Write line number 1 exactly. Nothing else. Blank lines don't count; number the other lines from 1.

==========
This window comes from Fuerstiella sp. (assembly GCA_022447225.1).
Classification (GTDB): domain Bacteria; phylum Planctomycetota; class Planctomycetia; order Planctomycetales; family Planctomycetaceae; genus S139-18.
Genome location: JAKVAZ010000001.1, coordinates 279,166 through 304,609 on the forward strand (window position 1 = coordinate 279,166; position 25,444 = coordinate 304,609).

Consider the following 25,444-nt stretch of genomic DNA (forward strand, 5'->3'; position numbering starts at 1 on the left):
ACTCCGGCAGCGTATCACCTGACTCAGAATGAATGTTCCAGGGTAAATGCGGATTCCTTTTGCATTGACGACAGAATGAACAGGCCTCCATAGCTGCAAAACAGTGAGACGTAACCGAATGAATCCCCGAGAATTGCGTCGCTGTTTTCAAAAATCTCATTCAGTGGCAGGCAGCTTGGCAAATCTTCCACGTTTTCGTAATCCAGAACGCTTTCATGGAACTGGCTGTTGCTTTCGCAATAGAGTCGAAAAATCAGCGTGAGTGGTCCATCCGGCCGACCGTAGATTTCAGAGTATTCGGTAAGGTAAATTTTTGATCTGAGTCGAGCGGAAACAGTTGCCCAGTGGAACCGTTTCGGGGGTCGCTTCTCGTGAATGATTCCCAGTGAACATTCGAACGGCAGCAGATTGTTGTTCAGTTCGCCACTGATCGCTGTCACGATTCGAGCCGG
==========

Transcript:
This window comes from Fuerstiella sp. (assembly GCA_022447225.1).